In fact, independent building scientists have concluded that the advantage of cellulose is limited to only one type of sound.

Viz, this excerpt from the linked paper below.

Here is a link that might be useful: Control of Sound Transmission Through Gypsum Board Walls

    Bookmark   May 23, 2013 at 6:55PM
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Furthermore, the research cited above notes that, "If at least one of the [drywall] layers is not resiliently supportedâ¦sound absorbing material in the cavity is rendered ineffective.
â¦The type of sound-absorbing material has a relatively minor effect on the ability of the wall to control sound."

This post was edited by worthy on Fri, May 24, 13 at 16:07

    Bookmark   May 23, 2013 at 6:56PM
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I'm surprised that no one has pointed out that sound is transmitted in a structure in one of two ways or both:

--Airborne sound;
--Structure-transmitted sound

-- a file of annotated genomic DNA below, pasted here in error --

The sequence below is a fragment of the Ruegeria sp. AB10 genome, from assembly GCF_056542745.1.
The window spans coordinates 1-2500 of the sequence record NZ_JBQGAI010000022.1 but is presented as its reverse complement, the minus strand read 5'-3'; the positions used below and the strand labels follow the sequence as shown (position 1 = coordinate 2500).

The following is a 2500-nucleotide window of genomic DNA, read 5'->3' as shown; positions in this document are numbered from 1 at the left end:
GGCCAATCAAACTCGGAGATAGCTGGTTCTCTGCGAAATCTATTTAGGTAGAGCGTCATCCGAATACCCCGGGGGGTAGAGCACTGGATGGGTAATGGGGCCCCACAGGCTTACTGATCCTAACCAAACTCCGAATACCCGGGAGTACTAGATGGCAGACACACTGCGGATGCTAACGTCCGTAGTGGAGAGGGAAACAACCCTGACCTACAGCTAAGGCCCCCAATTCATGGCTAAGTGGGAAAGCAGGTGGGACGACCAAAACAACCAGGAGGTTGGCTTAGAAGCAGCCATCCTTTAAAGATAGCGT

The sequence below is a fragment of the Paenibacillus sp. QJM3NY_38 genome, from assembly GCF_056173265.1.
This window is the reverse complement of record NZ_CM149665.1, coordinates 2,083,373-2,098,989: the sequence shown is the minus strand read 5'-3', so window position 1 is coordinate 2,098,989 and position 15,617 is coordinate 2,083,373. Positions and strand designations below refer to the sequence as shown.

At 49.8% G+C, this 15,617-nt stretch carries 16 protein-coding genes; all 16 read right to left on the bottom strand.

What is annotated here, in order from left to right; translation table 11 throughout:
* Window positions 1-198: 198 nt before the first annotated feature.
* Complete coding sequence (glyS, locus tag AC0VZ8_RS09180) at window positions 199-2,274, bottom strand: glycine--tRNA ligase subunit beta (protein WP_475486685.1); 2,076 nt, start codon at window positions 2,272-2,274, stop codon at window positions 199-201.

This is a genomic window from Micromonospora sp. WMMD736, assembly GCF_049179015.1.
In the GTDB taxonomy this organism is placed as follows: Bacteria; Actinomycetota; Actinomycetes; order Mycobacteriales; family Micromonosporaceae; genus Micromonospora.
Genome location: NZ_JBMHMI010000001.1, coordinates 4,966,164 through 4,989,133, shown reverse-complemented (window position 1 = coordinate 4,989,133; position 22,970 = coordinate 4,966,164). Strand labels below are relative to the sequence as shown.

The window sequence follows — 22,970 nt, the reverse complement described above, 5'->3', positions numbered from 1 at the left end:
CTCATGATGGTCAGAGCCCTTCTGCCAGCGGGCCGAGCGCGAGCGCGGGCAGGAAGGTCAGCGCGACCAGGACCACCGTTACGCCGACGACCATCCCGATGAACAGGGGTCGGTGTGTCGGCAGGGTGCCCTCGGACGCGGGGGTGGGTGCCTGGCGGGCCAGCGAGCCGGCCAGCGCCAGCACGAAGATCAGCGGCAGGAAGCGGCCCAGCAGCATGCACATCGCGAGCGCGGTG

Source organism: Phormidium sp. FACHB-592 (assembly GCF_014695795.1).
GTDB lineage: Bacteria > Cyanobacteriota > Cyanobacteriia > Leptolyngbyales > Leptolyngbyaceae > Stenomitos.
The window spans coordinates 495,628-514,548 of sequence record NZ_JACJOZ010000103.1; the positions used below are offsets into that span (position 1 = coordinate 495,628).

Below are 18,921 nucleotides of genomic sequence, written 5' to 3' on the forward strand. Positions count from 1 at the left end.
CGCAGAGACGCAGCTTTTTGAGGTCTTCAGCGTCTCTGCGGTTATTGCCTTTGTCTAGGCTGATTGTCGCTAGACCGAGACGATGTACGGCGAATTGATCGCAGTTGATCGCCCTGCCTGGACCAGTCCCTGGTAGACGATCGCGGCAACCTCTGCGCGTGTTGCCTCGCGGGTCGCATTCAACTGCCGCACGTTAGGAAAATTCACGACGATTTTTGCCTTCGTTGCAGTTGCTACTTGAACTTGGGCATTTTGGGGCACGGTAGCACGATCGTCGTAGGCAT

The treatment for each type of sound is quite different, since the sound is transmitted differently. Put simply, airborne sound is mitigated by mass. Structure-borne sound is mitigated by isolating the structural members from one another.

A lot more can be said about each type of sound and its mitigation, but I think this is enough here.

Good luck on your project.

    Bookmark   May 23, 2013 at 8:13PM
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I was astonished when I insulated my barn/woodshop. For reasons unrelated to sound control we used open cell spray form (4" thick) and after it was applied it was like walking into a tomb. The reduction in sound coming from the outside was striking (and unexpected, at least by me).

    Bookmark   May 24, 2013 at 12:59PM